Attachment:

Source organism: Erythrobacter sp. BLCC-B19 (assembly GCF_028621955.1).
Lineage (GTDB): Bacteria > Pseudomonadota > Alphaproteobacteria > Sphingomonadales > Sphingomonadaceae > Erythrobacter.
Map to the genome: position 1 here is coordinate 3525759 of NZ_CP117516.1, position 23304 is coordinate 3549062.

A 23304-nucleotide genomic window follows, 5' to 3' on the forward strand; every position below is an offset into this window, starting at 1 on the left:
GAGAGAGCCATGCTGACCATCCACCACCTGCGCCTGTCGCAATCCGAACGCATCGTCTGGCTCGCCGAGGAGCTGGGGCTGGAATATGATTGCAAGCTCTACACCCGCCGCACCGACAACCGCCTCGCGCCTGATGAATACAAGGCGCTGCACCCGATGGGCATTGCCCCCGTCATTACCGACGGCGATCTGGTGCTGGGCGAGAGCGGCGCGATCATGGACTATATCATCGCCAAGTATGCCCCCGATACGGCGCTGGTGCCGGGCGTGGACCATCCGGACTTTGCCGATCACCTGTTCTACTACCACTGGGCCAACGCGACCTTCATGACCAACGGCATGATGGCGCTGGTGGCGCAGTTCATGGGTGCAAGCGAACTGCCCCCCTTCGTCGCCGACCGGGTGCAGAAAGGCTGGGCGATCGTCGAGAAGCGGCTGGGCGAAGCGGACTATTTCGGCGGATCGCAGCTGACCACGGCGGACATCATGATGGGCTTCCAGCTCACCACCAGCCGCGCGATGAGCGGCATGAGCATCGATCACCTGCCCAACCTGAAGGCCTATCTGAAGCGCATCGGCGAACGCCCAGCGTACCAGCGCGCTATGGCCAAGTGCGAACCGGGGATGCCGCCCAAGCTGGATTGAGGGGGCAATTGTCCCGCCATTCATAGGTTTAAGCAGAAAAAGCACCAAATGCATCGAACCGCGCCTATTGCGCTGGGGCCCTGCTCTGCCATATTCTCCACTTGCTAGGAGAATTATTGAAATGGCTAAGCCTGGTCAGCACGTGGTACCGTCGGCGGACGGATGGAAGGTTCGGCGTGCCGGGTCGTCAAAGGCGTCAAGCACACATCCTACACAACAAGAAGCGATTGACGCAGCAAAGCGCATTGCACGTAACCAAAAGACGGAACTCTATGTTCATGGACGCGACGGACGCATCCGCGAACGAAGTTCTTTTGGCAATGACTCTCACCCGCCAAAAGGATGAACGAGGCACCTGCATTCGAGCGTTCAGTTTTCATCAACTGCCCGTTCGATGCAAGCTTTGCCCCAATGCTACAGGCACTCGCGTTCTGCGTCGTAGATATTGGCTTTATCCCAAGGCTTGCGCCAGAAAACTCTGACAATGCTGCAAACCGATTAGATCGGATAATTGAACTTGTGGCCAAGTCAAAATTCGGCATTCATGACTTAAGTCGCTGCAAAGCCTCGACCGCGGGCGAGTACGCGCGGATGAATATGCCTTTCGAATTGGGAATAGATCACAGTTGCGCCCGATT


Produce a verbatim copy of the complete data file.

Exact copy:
Source organism: Erythrobacter sp. BLCC-B19 (assembly GCF_028621955.1).
Lineage (GTDB): Bacteria > Pseudomonadota > Alphaproteobacteria > Sphingomonadales > Sphingomonadaceae > Erythrobacter.
Map to the genome: position 1 here is coordinate 3525759 of NZ_CP117516.1, position 23304 is coordinate 3549062.

A 23304-nucleotide genomic window follows, 5' to 3' on the forward strand; every position below is an offset into this window, starting at 1 on the left:
GAGAGAGCCATGCTGACCATCCACCACCTGCGCCTGTCGCAATCCGAACGCATCGTCTGGCTCGCCGAGGAGCTGGGGCTGGAATATGATTGCAAGCTCTACACCCGCCGCACCGACAACCGCCTCGCGCCTGATGAATACAAGGCGCTGCACCCGATGGGCATTGCCCCCGTCATTACCGACGGCGATCTGGTGCTGGGCGAGAGCGGCGCGATCATGGACTATATCATCGCCAAGTATGCCCCCGATACGGCGCTGGTGCCGGGCGTGGACCATCCGGACTTTGCCGATCACCTGTTCTACTACCACTGGGCCAACGCGACCTTCATGACCAACGGCATGATGGCGCTGGTGGCGCAGTTCATGGGTGCAAGCGAACTGCCCCCCTTCGTCGCCGACCGGGTGCAGAAAGGCTGGGCGATCGTCGAGAAGCGGCTGGGCGAAGCGGACTATTTCGGCGGATCGCAGCTGACCACGGCGGACATCATGATGGGCTTCCAGCTCACCACCAGCCGCGCGATGAGCGGCATGAGCATCGATCACCTGCCCAACCTGAAGGCCTATCTGAAGCGCATCGGCGAACGCCCAGCGTACCAGCGCGCTATGGCCAAGTGCGAACCGGGGATGCCGCCCAAGCTGGATTGAGGGGGCAATTGTCCCGCCATTCATAGGTTTAAGCAGAAAAAGCACCAAATGCATCGAACCGCGCCTATTGCGCTGGGGCCCTGCTCTGCCATATTCTCCACTTGCTAGGAGAATTATTGAAATGGCTAAGCCTGGTCAGCACGTGGTACCGTCGGCGGACGGATGGAAGGTTCGGCGTGCCGGGTCGTCAAAGGCGTCAAGCACACATCCTACACAACAAGAAGCGATTGACGCAGCAAAGCGCATTGCACGTAACCAAAAGACGGAACTCTATGTTCATGGACGCGACGGACGCATCCGCGAACGAAGTTCTTTTGGCAATGACTCTCACCCGCCAAAAGGATGAACGAGGCACCTGCATTCGAGCGTTCAGTTTTCATCAACTGCCCGTTCGATGCAAGCTTTGCCCCAATGCTACAGGCACTCGCGTTCTGCGTCGTAGATATTGGCTTTATCCCAAGGCTTGCGCCAGAAAACTCTGACAATGCTGCAAACCGATTAGATCGGATAATTGAACTTGTGGCCAAGTCAAAATTCGGCATTCATGACTTAAGTCGCTGCAAAGCCTCGACCGCGGGCGAGTACGCGCGGATGAATATGCCTTTCGAATTGGGAATAGATCACAGTTGCGCCCGATT